The North Adams Transcript from North Adams, Massachusetts on May 23, 1933 · Page 1
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The North Adams Transcript from North Adams, Massachusetts · Page 1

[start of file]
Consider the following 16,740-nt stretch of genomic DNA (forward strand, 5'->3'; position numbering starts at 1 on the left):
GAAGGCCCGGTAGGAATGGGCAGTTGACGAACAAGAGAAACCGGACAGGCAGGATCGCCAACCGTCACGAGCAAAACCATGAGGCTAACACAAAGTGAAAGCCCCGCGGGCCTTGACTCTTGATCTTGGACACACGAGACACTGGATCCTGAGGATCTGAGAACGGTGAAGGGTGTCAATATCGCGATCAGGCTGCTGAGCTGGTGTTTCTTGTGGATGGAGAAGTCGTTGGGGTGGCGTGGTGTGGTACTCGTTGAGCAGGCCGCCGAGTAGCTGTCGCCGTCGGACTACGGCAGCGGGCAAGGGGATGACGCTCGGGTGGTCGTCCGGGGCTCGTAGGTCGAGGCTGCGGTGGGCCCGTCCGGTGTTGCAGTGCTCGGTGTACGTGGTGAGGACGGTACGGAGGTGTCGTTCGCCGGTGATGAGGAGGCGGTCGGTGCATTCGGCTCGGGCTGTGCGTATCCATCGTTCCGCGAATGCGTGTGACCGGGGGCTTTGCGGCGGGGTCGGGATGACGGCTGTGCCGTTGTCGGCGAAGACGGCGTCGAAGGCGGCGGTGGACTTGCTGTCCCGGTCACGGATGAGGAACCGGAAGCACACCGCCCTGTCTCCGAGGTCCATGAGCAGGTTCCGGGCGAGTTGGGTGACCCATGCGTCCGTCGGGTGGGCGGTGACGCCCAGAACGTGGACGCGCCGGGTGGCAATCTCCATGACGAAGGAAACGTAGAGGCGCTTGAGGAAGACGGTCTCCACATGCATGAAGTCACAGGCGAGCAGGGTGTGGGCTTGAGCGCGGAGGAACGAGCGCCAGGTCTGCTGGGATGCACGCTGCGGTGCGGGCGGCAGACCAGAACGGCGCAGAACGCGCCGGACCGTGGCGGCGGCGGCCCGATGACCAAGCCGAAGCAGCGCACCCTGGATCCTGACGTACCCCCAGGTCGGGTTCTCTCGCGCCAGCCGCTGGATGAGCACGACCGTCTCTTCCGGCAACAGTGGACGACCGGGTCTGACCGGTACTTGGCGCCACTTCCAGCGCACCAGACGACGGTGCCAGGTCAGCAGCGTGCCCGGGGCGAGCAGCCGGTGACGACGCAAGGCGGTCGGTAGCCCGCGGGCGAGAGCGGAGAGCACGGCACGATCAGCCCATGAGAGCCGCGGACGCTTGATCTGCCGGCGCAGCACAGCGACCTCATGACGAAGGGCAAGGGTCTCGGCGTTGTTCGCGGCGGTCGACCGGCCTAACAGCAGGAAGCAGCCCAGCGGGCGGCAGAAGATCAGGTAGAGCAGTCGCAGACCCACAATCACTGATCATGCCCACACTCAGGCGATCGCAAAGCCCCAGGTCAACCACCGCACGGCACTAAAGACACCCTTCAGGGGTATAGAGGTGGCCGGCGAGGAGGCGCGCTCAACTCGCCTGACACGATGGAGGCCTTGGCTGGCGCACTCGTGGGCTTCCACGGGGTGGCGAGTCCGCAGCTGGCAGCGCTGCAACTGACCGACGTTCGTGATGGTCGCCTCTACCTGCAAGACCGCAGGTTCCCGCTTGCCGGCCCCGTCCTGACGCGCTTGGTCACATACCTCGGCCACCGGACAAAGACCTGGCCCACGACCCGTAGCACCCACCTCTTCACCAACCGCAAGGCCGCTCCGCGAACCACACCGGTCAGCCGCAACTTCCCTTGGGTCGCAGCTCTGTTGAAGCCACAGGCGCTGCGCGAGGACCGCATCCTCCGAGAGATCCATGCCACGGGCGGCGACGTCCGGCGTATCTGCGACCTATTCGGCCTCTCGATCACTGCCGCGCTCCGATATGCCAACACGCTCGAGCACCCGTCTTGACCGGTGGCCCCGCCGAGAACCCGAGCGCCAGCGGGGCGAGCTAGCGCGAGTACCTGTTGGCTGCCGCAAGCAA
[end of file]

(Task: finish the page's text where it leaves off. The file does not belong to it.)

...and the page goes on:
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10,363 Copies Was th« Atertfu Net Paid Dally Sal* of Uv« Transcript last month. All figures tubject to verification , by Audit Bureau of Circulation. MASSACHUSETTS The Weather Pair tonight and Wednesday; cooler tonight. 'I SIGHTY-NINTH YEAR Vol. XXXVI, No. 301 Of the Dally Issue TUESDAY AFTERNOON, MAY 23, 1933 Price Two Cents on News Stands Delivered by Carrier IS Cents a Week FOURTEEN PAGES Assets Nearly t Half a Billion 'Vr : P. Morgan Defends Business of Huge , Banking Firm Before Senate Committee. Twenty Partners, He States. DECLINES TO SUBMIT ARTICLES TVuhbifton, M»y 23— (A. P.)— The Senate Investigating com.' mil toe decided today to ask the ;Morfan company to furnish It* ' -partnership agreement, ih owing '.th» division of responsibility and (By Nathan Robertson—Associated j j.. Press Staff Writer) ifWashlngton, May 23—(A.P.)—In- ner Workings of the wealthy Morgan ; banking firm were unraveled slowly today by a Senate committee exam- 1 (nation of Its master, J. P. Morgan, jrho defended Its business and.dls- i:', olpsed that Its assets approach half a SJHUlon dollars. t v ,^hll« willingly answering some I /questions, the elderly financlei S $frough John W. Davis—his counse •' .—demurred at submitting the part- :Mrship articles of his firm. That W nuestlon was put over.'lor future , committee decision as to procedure. | Placing the deposits held by J. P ; Morgan and company at quarter of a ;' billion dollars, the witness also gave : ttt* exact assets as of December 31 ,- 1PS1, to the penny—«424,708,095,58. ', tji. gasp whirred through the pack- f.-tt committee room In the Senate .of- 1 flae building .as he quietly went on. I nitre are twenty partners, he said, sf''pfo<) meet every week day except Sat- y.'l'la there any written record or -Minutes?" he was asked. ; ,j,'On]y the names of those who at- |i'»ttded." f '. .There Is no record ol the dellb- • orations or conclusions?" V ^"None." , ','Morgan said It was decided not to . «ep minutes when the partners be• tin their dally meetings about "20 , ;,At the opening ol testimony, In a DWpared statement read by him with itaYolear precision, Morgan defended U5« practice Q(his .firm _In permitting KotP*7 companies in whose necumleT *atn« bank Is Interested, saying such an Sffrarigement was valuable to all con- ^(Sftied.™ - ;• . v • He criticized the present trend of Idflalatlon,.toward prohibiting such dlrectorsmns 1 ;'•, '..' ;.. ,, It adds Id the strength of private 'nks to accept deposits, he said, fare that the practice has recently en much criticized. Sin substance, he defended private finking as "a national asset and not {'.national danger." .The banker was questioned about the.parent flrin affiliate, Drexel and Conipany, in Philadelphia. Morgan was answering a series of questions along this line, asserting thJit the two were really "one business operated In different places," when Senator Glass (D., Va.) Inter- runted. "I Want to know," he asked sharply, ^''whether the committee counse) has.told the members of the sub- foiiimlttee What he Intends to bring (jt by this type of question, What c*s he Intend to prove?" ^Pecorft answered that the ques- [ons about the Philadelphia firm »er,e for the record and that he $d told Chairman Fletcher In" a •jjiieral way what he Intended to do. *A number of questions were asked rdlng the relationship of the gan house In New York and Drex,'arid Company In Philadelphia. ;e Whitney answered these, ere are 20 partners of Morgan Company and Drexel and Com- iny,"- he said. '.Their liabilities are complete and 'divided. !lh Philadelphia there are four new, 1 who are liable for Drexel Company, but have no connec- with Morgan and Company." t J. P. Morgan were sued," asked iator Gore (D., Okla.) "would :xel and company be liable?" J.The flve resident partners of Morand Company would be liable but the four Drexel partners would not," Whitney said. "They are liable only for Drexel and Company." Whitney First on Hand First of the Morgan partners to arrive was George Whitney, who will follow Morgan on the stand. He took a scat In the front row with Russell Lemngwcll, another partner. The crowd around the door was so dense that even the witnesses had to be pushed througt\ the crowd. The Morgan group spent the night at B local hotel where It had engaged almost flve full floors for the duration of the Inquiry. Morgan walked through the crowd and took a seat at one end of the committee room. Wlth,.Thomas W. Lamont, one of his partners, standing at his right and Davis at left, Morgan smiled now and again. Senators were much slower In arriving than witnesses and spectators. The long committee table was still without a seaf taken when the rest of the room was packed. Morgan .leaned back In his chair with features relaxed as messengers bearing a trunk full of records pushed past him. He talked with members of his firm. He was dressed In a dark blue suit with a thin white stripe. He folded his hands and leaned forward, looking about at his ease. Meantime at the door n struggle for entrance and exit went on. The rather humid day outside and the pressing humanity within made for a warm .and uncomfortable setting. Senator Townsend (R., Del.), the first committee member to arrive, greeted and chatted '.vlth Morgan before taklpg his place. Ferdinand Pecora, (he committee counsel, entered through a side door, shook hands; with Towrisend and nodded to Morgnn. , Apparently the banker did not see him. • : .-•••• Senator Fletcher, chairman of the Committee,-sSdH took his seat by Pe- dojnvat the head of the table. The pushing, milling excited throng at tha door made. It almost out of control despite the efforts of committee aides'and special police, ' $3,994 STOLEN BY BANDIT TRIO Everett, Mass., May 23—(A.P.)—A messenger of the Everett National Bank was held up and robbed of $3,984 today by three men, armed with revolvers, as he was bringing the money for deposit from an Insurance office on the floor above the bank.,. The messenger, Walter Dlttmar, 28, reported that he encountered the robbers in a corridor. He-said that after they had taken the money they ordered him to make no outcry and walked leisurely from the bank building to an automobile and speeded away. Dlttmar immediately notified Vice President Thomas W. Green, who called the police, and a search for the robbers began. SEEKS FRENCH CONCURRENCE TO ARMS PLAN P'res. Roosevelt Moves foi Abandonment Mighty Weapons Warfare. of of SUBMARINE HITS TRAWLER IN FOG Kinnalrds Head, Scotland, May 23 —(A.P.v—The submarine L23 collided today with a trawler In a thick fog near here. The captain of the flotilla reported that the 123 did not need assistance. The submarine was taking water slightly, but It was said this could be controlled by pumps. r poney's Trial Starts At San Francisco Today (By Richard L. Turner—Associated Press Staff Writer) Washington, May 23 — (A.P.)'— Quick French concurrence-Jn an international pledge to abandon the mighty weapons of offensive war fare Is now the foremost objective of Roosevelt diplomacy. While a welter of related problems clamored for (he busy President's attention, today, he confidently looked for word from over-seas that France's traditional demand for concrete assurance of national security had been satisfied by the newly expressed American attitude promising cooperation. In enforcing the peace of the world. Meanwhile, a Japanese delegation was fjpeedlng to the Capital to discuss with him the whole wide-ranging field of International economy. To the fore sprang the perplexing problem of warfare in the Orient, Intensified by the position of Japanese troops at the gates of .China's ancient capital and the American definition of an aggressor nation as one that sendsTJs troops onto alien soil In violation of Its treaties.." In addition, at least two fore delegates to the London economic conference had to be chosen and announcement of their names was believed imminent. Hiram Johnson of California, unyielding Senate defender of the policy of Isolation, was considering an Invitation to become a delegate. J.tmes Wadsworth of New York, Republican House-member, was regarded & strong possibility. Still another pressing subject was a. bill virtually ready for submission to Congress, under which the Chief Executive would have authority to revise downward the Smopt-Hawley tariff schedules In return for similar concessions from other nations. One final conference with Secretary Hull, postponed from yesterday, was due before the bill could be pronounted ready. Second-day reflections of the new foreign T»llcy, enunciated by Norman H. Jsavis, Roosevelt's ambassador-at-large, before the Geneva arms reduction conference, and a comparison of Its principal points with French demands as stated in Paris Sunday night, brought a disposition to believe that agreement on general principles was near. For, tho first time the phrase "organization for'peace" fell irom the lips of an American diplomat. The Davis speech, amplifying the message sent around the world by Mr, Roosevelt a week ago today, committed the Washington government to: Arms reduction by .successive stages to a level determined by the needs of self-defense; Consultation with other nations when war Is threatened; An avoidance of any action which would hinder collective efforts to enforce peace, agreed upon-Tjy other nations after they have decided which of two l\os.tllc nations Is the aggressor, If the United'States concurs In that decision; and Supervision of armaments by an International commission. The French position was summed up In Paris as Insistence upon quickly, established supervision of armaments, arms reduction by stages, immediate cessation of armament construction, a willingness on the part of other nations to abojlsh offensive arms, and ultimate destruction of Internationalization of offensive weapons. All the other great powers of Eu- rofre have joined America. Jh endorsing the British'disarmament, plan, the primary point of which Is the abolishment of powerful mobile guns, heavy tanks, bombing planes and poison gas. Mr. Roosevelt Is hopeful that agreement In principle can be achieved before the London economic conference. Public Works Measure Becomes Major Tax Bill President Roosevelt's Program Converted by House Ways and Means Committee to Extend for Extra Year All Special Excises Imposed Previously. Washington, May 23—(A.P.)—The public works-Industrial control bill emerged from committee today startlngly converted Into a major tax bill to extend lor an extra year all special excises Imposed a year ago when the treasury was last running empty. This extraordinarily procedure, decided upon in the late night hours Just before the Ways and Means committee approved the whole bill and voted unanimously to report It today was announced as an extra safeguard to treasury credit, and as double Insurance for the $3.300,000.000 Issue of bonds the measure calls for. Budget Director lewis W. Douglas, treasury spokesman, asked the step be taken. As a result the bill now calls for: Construction of public works, fc<5- eral, state, local, and publlc-beneflt- llng private building, financed by bond Issue, designed to employ millions of men. Self-regulation of all Industry under federal supervision to end overproduction, sweatshop wages, unduly long work hours, and thus Increase prices and re-create employment. New high Income taxee, taxes on corporate dividends, increased gasoline tax, all to produce $221,000,000 a year to fund the public works bonds. Extension from July I, 1934, to June 30, 1935, of a round half billion dollars worth of excise taxes on such articles »s autQinpbUes. radios, refrigerators, snorting goods, matches, candy, chewing, gum, . .soft drinks, cosmetics, furs, Jewelry, checks, safe deposit boxes, ql) 'pipe lines, theatre admissions, bonds and stocks. With the report on the bill to the House, .went a request for a special rule which will order Its consideration np. Inler than tomorrow, and which will permit no amendments whatever, except those offered by the committee, This still will leave separate votes on the two tax schedules, but House leaders did, not sight any difficulty in putting them through in view of Ihe tremendous majorities the administration has commanded this session at every step. What the Senate wjll do to the new tax plan remained to be developed as the Finance committee so far lias barely dipped Into the bill, and there are no amendment-limiting rules usable once the measure reaches the floor there. There would have been ample time for the next session of Congress, starting In January, to vole extension of the existing taxes, but It was explained that Immediate action would raise the confidence of public works bond buyers, which should reduce the Interest the Treasury will have to pay. Also pointed to as a reason was difficulty experienced this session in extending the federal gasoline tax. Some feared that any slight Improvement In revenues by the end of the year might encourngc opponents o. r the taxes to fight their renewal next session. As asked by President Roosevelt, the committee wrote Into the authorization for the new taxes—those designated "re-employment taxes"— authority for the executive to suspend them Immediately other revenue can take their place. The 18th amendment was not mentioned but Its repeal was looked to as a polcn Hal source of vast Income from liquor taxes. The committee voted to report the whole bill by unanimous vote after Ihere had been a deep split over the type of new tax to be levied. A completely outclassed minority had held out for a sales tax. The Marland bill for oil Industry regulation was left out for future disposal as the committee had no time to study It and did not wish to delay the main measure. China and Japan Sign Temporary Peace Pact LATEST NEWS Not a Penny in Fees Washington, May 23—(A.P.) — From the witness stand In the Senate chamber. Federal Judge Harold Loudcrback of California today told the court trying five Impeachment charges against him that "decidedly not" a penny of fees In the Russcll-Colvln brokerage company case went to him. Dairymen to Get Aid Washington, May 23— (A.P,}— A definite program for assistance to New England dairymen, including early appointment of a regional milk adminlstrator.'was mapped today at a conference between four New England governors and Secretary Wallace of the Department of Agriculture. RETURN OF NEGRO PRISONER SOUGHT lean Francisco, May 23.—(A.P.)— lit trial of Thomas J. Mooney on Mong dormant Indictment growing it ol the Prepardness Day oombing "" )n 1916 gets under way In Su" "Court today. last obstacle to the trial was .hoved late yesterday when the lt« Supreme Court denied the pe- ion of Attorney John O'Gara for It mandate to compel Superior i Louis Ward to dismiss the In- it. • )'aars petitioned the Supreme to prevent hearing of the trial t ground nothing was to be by reopening the 16-year old r ith the way cleared for the of the trial at 10 a. in., ly, Ihe delerise moved to present ihey's story, which the veteran Or leader hopes will clear him of (pllbity In,the bomb outrage. With • Old Indictment out of the way, defense hopes to be able to ob- i'|n«rdon for Mooney or move lor 'frwdom through other legal [i. ilc has announced It will not a east against Moontv. Wil- liam W. Murphy, assistant district attorney In charge of the Mooney case, has announced he will Inform the court the state has no evidence to offer, The state then might move for a direct verdict of not guilty. This Is the only verdict possible, attorneys' said, in the absence ol prosecution evidence. Judge Ward has stated that he probably would grant such a motion should It be made. Such procedure, however, would deprive Mooney of an opportunity ot take the stand and proclaim his Innocence. Every :tep b! the preliminaries to date has been directed toward the goal of getting Moon >,< on the stand where he can offer his defense. Judge Ward yesterday Indicated he Is disposed to allow a certain amount of defense testimony, but that he will not permit a long drawn out trial. Attorney Leo Gallagher asked the court for an order summoning SO defense witnesses for this morning. Attorney Frank Walsh, chief counsel for Mooney, arrived Irom New York yeiterd'ay and conferred with Mooney, ^ SPEAKEASIES HARD HIT BY BEER'LAW San Francisco, May 23—(AP)—At least 60,000 speakeasies have been driven out of business by the new liberal beer laws, In the opinion of Maj. A. V. Dalrymple, national prohibition director, and many thousands more will be closed when better beer Is manufactured. "Not that the beer being sold at present Is not good," Major Dalrymple said, "but it could be very much better and should be ripened more fully before being put on sale." Of "the 50,000 speakeasies driven to the wall, or forced to be converted Into legal beer parlors. Major Dalrymple said 10,000 are In New York city and at least that maiiy more In Chicago. The prohibition director, here on a national tour of Inspection, said last night that steps have been taken to prevent racketeering in legal beer by throwing safeguards around brewers and retailers, such as the system of duplicate Inyolces and. icvenue stamps. Maj. Dalrymple, a former San Francisco attorney, said he also had In mind a measure to prevent profiteering by druggists in ' medicinal wines and liquors. Druggists may buy wine at from 75 (o 05 cents a gallon, he said, and retail It at from $5 to $7. He lias prepared a regulation, he Added, subject to Approval of the attorney general, providing that case lotsx>f the wine may be sold at win- cries maintaining a licensed apothecary on the stair. If necessary, he said, he 1 would go' before Congress with a request lor of a nrlnt-nxina late. ! SHARES VIEWS OF ROOSEVELT Great Britain Believe* Future H a p p i n e s s of World'Rests oh Parley. London, May 28.— British government, replying today to President Roosevelt's message to the world, declared that it "entirely sharos the president's views" that on the successful outcome of the world economic and disarmament conferences depends "the future happiness and prosperity of the world " Britain, the reply said, was "all the more encouraged by M/. Roosevelt's message because the president places as the first slep of his program adoption of the draft disarmament convention presented by the (British) prime minister March 16." Britain believes that if a disarmament agreement can be reached "the result will be restoration of confidence among the nations of the world and that thus the best preparation will be made for the vital.de- cisions 'which the world economic conference will be called upon to take." WETS EXPECTED TO SWEEP STATE Overwhelming Victory is Predicted in New York Elections Today. CAPTAIN AND 4 OF CREW DROWN St. Johns, Newfoundland, May 23 —(A.P.)—Captain Lewis Sampson, widely known Labrador fishing sjclp- per, and four members of the crew of his schooner Lloyd Ellsworth, drowned today when the motorboat with which they were taking freight ashore sank. Their bodies were recovered. Still Sleeping Oak Park, III.—(A.P.)—The Jong sleep of Miss Patricia McGulre, stricken with sleeping sickness In Pebruary of last year, continues. Injections of serum made of blood taken from persons who recovered from the ailment, have been stopped. Assistant State Attorney General Urges Step Before Court of Appeals. (By Roland Alston—Assoclated Pr«s Start Writer) .Albany, N. Y., May 23—(A.P.)— With a sweeping wet victory conceded In advance by dry leaders, j dltion of Crawford aft«r his arrest Boston, May 23—(A.P.)—George Crawford, charged with being the Negro slayer of two white women In Virginia ought to be returned to that state to stand trial, George B. Lowrie, assistant state attorney general, told the United States circuit court of appeals today. The court had been called into extraordinary session to hear arguments In the appeal of Massachusetts against the granting of a writ of habeas corpus to the defendant by Judge James M. Lowell. The case has nation-wide Interest because of the Impeachment in the national House of Representatives of Judjc Lowell, who denied that writ on the grounds that Crawford's trial In Virginia could not be valid because the county in which he would be tried did not call Negroes for jury duty; ^ ;; Crawford Is charged with the mur-' dor of Mrs. Agnes B. Il»)ey, wealthy Sportswoman, and' hei'"'rriaTd, Mrs. Nina Buckner, In Loudon county, Virginia, on Jan. 13, 1932. Governor Joseph B, Ely authorized the extra- New York voters went to the polls today without any display of fervor to elect 150 delegates to the state prohibition repeal convention which will be held in Albany on June 27. Although last minute appeals were expected to bring out some additional votes on both sides, an unusually light vote was predicted. New York Is the sixth.state to register an attitude toward the repeal of the 18th amendment. The other flve states—Michigan, New Jersey, Rhode Island, Wisconsin and Wyoming—were recorded as overwhelmingly for repeal. DAM SITUATION TAKEN : DP BY ELY Washington, May 23—(A.P.)^Fou New England governors conferred today -wlth'Secrelary Wallace of tin department of agriculture concerning Ihe depressed rtnivy situation in theii states. ( The state executives, Governors Ely of Massachusetts, Winant of N Hampshire; -Wilson of Venijont and Brann -of Marine, discussed at lengll the recently ensrted emergency agri- culturirt-acfwlth-rcfcrence to 1U application-to their own dairy problem The gwemors told Secretary Wal- lace'New'England dairymen were facing ruin because of the protractec period of-price levels far below actua" production-costs. They were accom- panled-by'Dr. -H. B. Ellenberger of Vermont;'chairman of the New England-governors 1 dairy advisory committee: 1 Norman H. Davis Averts Serious Clash at Geneva Geneva, May 23.—(A.P.)—Norman H. Davis, American ambassador-at- large, succeeded today in averting a serious clash by effecting a compromise at a secret parley of the "Big Five" of the disarmament conference. Meeting with representatives of Germany, Great Britain, France and Italy he obtained an agreement to discuss armed forces, war material and security against war simultaneously. France was adamant that the security discussion should not be sidetracked. Foreign Minister Joseph Paul-Boncour said France was npt disposed to agree to cut her army and destroy war material until she was assured that security would .be real. The political commission will discuss security while the conference Itself tackles the question ot disarmament under the compromise effected by Davis, who yesterday presented new American views oh the disarmament question, cnterpreted by Geneva commentators as spelling the end of the American policy of Isolation and neutrality lr> ••«• «'.»nt ot war. I Davis, Rudolf Nadolny ol Germany, Sir John Simon of Britain, Baron Pompep Alois! of Italy, and Paul- •Boncpur wrestled with the thorny problem of procedure at the hotel ol Arthur Henderson, conference chairman, while delegates of the smaller countries represented on the steering committee were Impatient because of a two-hour wait. The little entente — : Czechoslovakia, Jugoslavia and Rumania—apparently has decided to abandon the struggle against .Premier Mussolini's four-power peace pact, but It will vigilantly watch any move within the covenant pf the League of Nations to bring about revision ol the water treaties.. It was teamed that the conference political commission decided to Incorporate Washington's contribution to the organization of peace, as set Ibrth. by Davis yesterday, as an annex to a European security agreement. Thus (he disarmament convention no being hammered out will register the .American pledge to consult with .the powers In the event of a war threat, and lo .refrain frotrT any actlqq.IKftJudlcJruj.collective measures jmtost Mi .agETOSaor nation. In Massachusetts, whereupon Crawford's counsel applied for and was issued a writ of habeas corpus. Before a courtroom Jammed with an audience of whites and Negroes, Lowrie asserted that "H is not the duty of the lower court to be too scrupulous in examination of an Indictment or affidavit upon which R rendition is sought." He insisted that, defense against the accusation should be left to the courts of the demand jurisdiction, "where," he said, "the defendant would have every right to lake advantage of such insufficiencies In the Indictment that he might find." He told the court that habeas corpus proceedings should not be Invoked until every effort had been made to exhaust the usual remedies. He cited numerous cases where a writ of habeas corpus had been denied, even though the statute upon which the Indictment was based was subsequently held to be void. Agreement to Cease Fighting Authorita-' tively Reported to be Signed Today With Provision That Chinese Forces Shall Evacuate City of Peiping and Remain South of Yenking-LOtai Line. JAPANESE INVASION TO BE HALTED Peiping, China, May 23—(A.P.)—A temporary peace agreement between China and (be Invading armlca of Japan was reached today, It was authoritatively reported. Tokyo, May 23 (A.P.)—A Rengo (Japanese) new* agency dispatch from Tientsin today say> that a Sino-Japanese truce agreement signed at Fcfpinn provide* that Chinese troops shall evacuate Peiping and remain to the south of the line I'enklng-angplng-Shunyl-raroti-Lutal. (By the Associated Press) Military activities In the Slno- Japanesc conflict apparently are crystallzed at Peiping, the one-time forbidden city of China. Foreign military observers there predict the Japanese forces would shortly enter. Official Japanese circles declare, however, an armistice In the North China warfare Is most likely within tha next day or two since Chinese officials have offered peace terms the Japanese can meet halfway. A Japanese war office spokesman also denies Japanese [orces Intend to enter Peiping and Tientsin. Six hundred Japanese troops were ordered to reenforce the Japanese legation guard at Peiping. No order for the evacuation of Fclplng has been issued, says Gen. Ho Ylng-Chlng, Chinese national government war minister, directing operations there. Removal of Chinese soldiers quartered In a certain section of the city to outside the city wall caused the false Impression, he says. American school children at Tung- chow who remained to- finish exam- nations when others evacuated last wpek now are In Pclplng, where their removal was advised by Nelson J. Johnson, Unjtcd atstes.mlnlpter. Additional guards are Oh duty Irt ,he Japanese concession In Tientsin as the result of an unexplained lomblng on tlie edge of the concession which killed a ricksha coolie. Alleged reactionaries continue bomb- ngs and shooting, Incidents which he Chinese claim are Intended as a orcrunncr of nr> attempt to vmseat Nanking government authority. with morning finding only gendarmes Inside the walls. NUDISTS BARRED BY AUTHORITIES Riverside, Calif., May 23—(A.P.) — A notice that no nudist colony will bo permitted to exist In Riverside county was served today on Hobart Glassey, promoter of Elyslan Fields, by District Attorney Earl Redwlne. "We are not operating a nudist colony," Glassey Informed the officials, "but ft secluded vacation center where people may go naked. There Is a distinction." 'If there's a distinction," countered Redwlne. "It's too fine for my legal mind. You can commune with nature all you want as long as you wear some clothes. Otherwise there'll be no colony. Riverside county won't stand for nudism." When Redwlne and Sheriff Carl Rayburn visited Elyslan Fields they found Glassey and his wife, Laura. They were both clothed. Glassey, Identified by officials as a Syracuse University graduate and former psychologist at Camp Olympift, a nudist colony at Highland, N^ Y., said he had no intention of abandoning the colony. His wife, a former Highland, N. Y., high school teacher, was Indignant. We have leased 250 acres of land with an option for a six year extension," Glassey said, "and we Intend to be here permanently. We opened Elysian Fields last Sunday to ft select list, all of whom came by Invitation." ' Understanding Reached? Tientsin, China, May 23.—(A.P.)— Reports emanating from Chinese circles here claimed today that an understanding had been reached for cessation of hostilities in the North China war zon?. Th« reports were circulated despite denials from the Japanese legationjn Peiping that a Chinese-Japanese agreement had been reached or that .egotlatlons were going on. The reports said that establishment of a "separate" independent, zone south of the Great Wall, with Hwang Fu. representative of the Nanking national government at Peiping, and Hanfu-Chu, governor of Shantung province, as "administrator*' would follow the cessation of hostilities. The agreement, the advices claimed had been reached at Peiping in conference between the Shantung governor and Japanese military leader. Snake in the Box Chicago.—(A.P.)—The candy box someone placed on Mrs. Ebba Brn- zcau's porch didn't contain candy. In t was found n copperhead, the venomous reptile whose bite sometimes la deadly. Policemen entrapped the serpent n n glass Jar and said they would ask K»tnl Inspectors to Investigate. Mrs. Jrnzcnu said sho didn't know why Anyone should wish to sciirt her n Armistice Expected Tokyo, May 23—(A.P.)—Official Japanese quarters declared today that a Norlh China armistice, with Peiping still technically not captured, was most likely within the next day or two. High Chinese authorities, the officials said, had offered peace terms the Japanese were willing to meet halfway. .A Rcngo (Japanese) news agency dispatch said .the Japanese siege of Peiping has drawn no closer, but a panicky evacuation of Chinese troops from the city continued all night, Three Days to Accept 'Peiping, China, May 23—(A.P.)— Chinese reports claimed today that Japanese military commanders had handed Chinese military leaders ac Informal note requiring them to conform to unrevcaled conditions contained In the note within three dayi or the Japanese would "resume operations." Delayed missionary advices from Tungchow, 13 miles east of Peiping told of fighting there for about an hour yesterday afternoon. Invading Manchukuo soldiers, who had several tanks, were driven off, according U this Information. Further hostilities were expected All of the thirty American missionaries In Tungchow were reported safe. They were remaining there to care for 4,000 Chinese refugees. 13 LOSE LIVES IN TORNADOES Garden Oily, Kan., May 23—(A.p.) —Tornadoes which whirled through dust darkened skies left death and property damage In widely separated parts of the mldwestern wheat country today. Reports over crippled communication lines Indicated 13 persons were killed, seven heafTryon, Neb., flve in Liberal, Kan., and one near Garden City. Scores were Injured In the sister elates and a dozen more were victims of a Balnville, Mont., tornado yesterday. Ten buildings were demolished or damaged at Balnville. The Kansas twisters struck durina a sand and dust storm which had blotted out the sun, hampered all traffic and forced the use of artificial lights for the transaction of Monday trading. In addition, high winds, raln^and hall pounded farming communities of Oklahoma, Kansas, Nebraska and Colorado. An eight year old girl was serious ly Injured, and others slightly hurt In Denver where' the wind was reported to have reached a veloclt) of 15 miles an hour. Two brick houses were demolished. H. L. Herring, Meade,, Kan., oil man who witnessed' the tornado at Liberal, said the whole business sec- tlqn there was badly wrecked, leading him to the belief the death toll there may mount. Several small tornados were reported In Nebraska, striking about Tryon, North Plattc, Dlx and Big Springs. Buildings were damaged, communication wires were cut and trees were uprooted. Keeping Tab on Josephine Hlbblng, Minn.—<A,P.)—William Ruflong, deputy clerk of the district court is keeping a record of Josephine a female robin. For the fourth successive year Josephine Is nesting on the same branch of the same tree near a window orRuflong's ofljce In the court louse. State Troops Clear Area NearAmoskeag Co. -Mills Manchester, N. H., May 23.—(A.P.) —Police and national guardsmen in a brief skirmish today succeeded In clearing the vicinity ol the Amos- kcag textile mills of strikers and enabled 8> largo number of payroll clerks to enter the offices unmolested. The guardsmen were called out last night at the request of Mayor Damas Caron after 5,000 workers had stormed the gates of the Amoskeag mills and committed excesses. Approximately 10,000 employes of textile mills and shoe s'.ops are on strike affecting 29 mills and eight shoe shops. The entire resources of the police department which has been on duty almost continuously since the Amoskeag mills closed last Friday were augmented today by 2&0 soldiers of the national guard. These were spread through the mill district ond; after once-Clearing the district, per- mitled no iralherlngs nor loitering. The sti— -.-3 driven from the vlcln- Ry. of tha mills, marched down the" city's irmln thoroughfare to city hall where they undertook a demonstra- tion consisting for the most part ot cheering and yelling. Police rsaln succeeded In dispersing the strikers. There were several arrests on minor charges but no damage was causr/J. Quiet prevailed In the vicinity of the shoe shops In the early hours of the day, Striken Dispersed Lowell, Mass., May 23—(A.P.)—A group of about 7§ men, presumably shoe strikers, were dispersed today by police with drawn clubs after they had attempted to prevent employes entering the John B. Pilling Company shoe factory. The Pilling factory Is the only one operating In this city where a strike has been In progress for several weeks. Although police struck several blow* In dispersing the demonstrators apparently none' suffered severe injuries and were driven away In automobiles by their comrades. Police said that the men were driven to the scene In automobiles registered In Ihe name of Haverhlll residents. Haverhill recently experienced a shoo strike.